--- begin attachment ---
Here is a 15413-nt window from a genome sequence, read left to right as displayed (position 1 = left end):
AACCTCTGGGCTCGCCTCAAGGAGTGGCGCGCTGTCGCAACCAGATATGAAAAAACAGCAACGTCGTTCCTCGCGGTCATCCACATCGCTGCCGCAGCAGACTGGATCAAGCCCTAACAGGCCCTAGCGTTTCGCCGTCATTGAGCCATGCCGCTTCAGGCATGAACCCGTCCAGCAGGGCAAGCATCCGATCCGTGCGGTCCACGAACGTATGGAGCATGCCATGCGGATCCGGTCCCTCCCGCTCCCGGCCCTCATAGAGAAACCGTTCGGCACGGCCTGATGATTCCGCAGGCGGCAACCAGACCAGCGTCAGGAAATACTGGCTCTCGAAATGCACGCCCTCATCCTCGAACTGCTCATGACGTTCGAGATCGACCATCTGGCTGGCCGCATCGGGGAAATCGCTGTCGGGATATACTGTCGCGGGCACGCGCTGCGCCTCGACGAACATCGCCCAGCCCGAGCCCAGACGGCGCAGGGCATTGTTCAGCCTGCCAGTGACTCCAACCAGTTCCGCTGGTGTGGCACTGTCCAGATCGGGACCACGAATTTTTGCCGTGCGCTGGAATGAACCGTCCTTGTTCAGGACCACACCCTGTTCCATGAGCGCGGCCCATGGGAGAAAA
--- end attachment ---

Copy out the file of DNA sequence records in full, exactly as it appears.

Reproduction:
Here is a 15413-nt window from a genome sequence, read left to right as displayed (position 1 = left end):
AACCTCTGGGCTCGCCTCAAGGAGTGGCGCGCTGTCGCAACCAGATATGAAAAAACAGCAACGTCGTTCCTCGCGGTCATCCACATCGCTGCCGCAGCAGACTGGATCAAGCCCTAACAGGCCCTAGCGTTTCGCCGTCATTGAGCCATGCCGCTTCAGGCATGAACCCGTCCAGCAGGGCAAGCATCCGATCCGTGCGGTCCACGAACGTATGGAGCATGCCATGCGGATCCGGTCCCTCCCGCTCCCGGCCCTCATAGAGAAACCGTTCGGCACGGCCTGATGATTCCGCAGGCGGCAACCAGACCAGCGTCAGGAAATACTGGCTCTCGAAATGCACGCCCTCATCCTCGAACTGCTCATGACGTTCGAGATCGACCATCTGGCTGGCCGCATCGGGGAAATCGCTGTCGGGATATACTGTCGCGGGCACGCGCTGCGCCTCGACGAACATCGCCCAGCCCGAGCCCAGACGGCGCAGGGCATTGTTCAGCCTGCCAGTGACTCCAACCAGTTCCGCTGGTGTGGCACTGTCCAGATCGGGACCACGAATTTTTGCCGTGCGCTGGAATGAACCGTCCTTGTTCAGGACCACACCCTGTTCCATGAGCGCGGCCCATGGGAGAAAA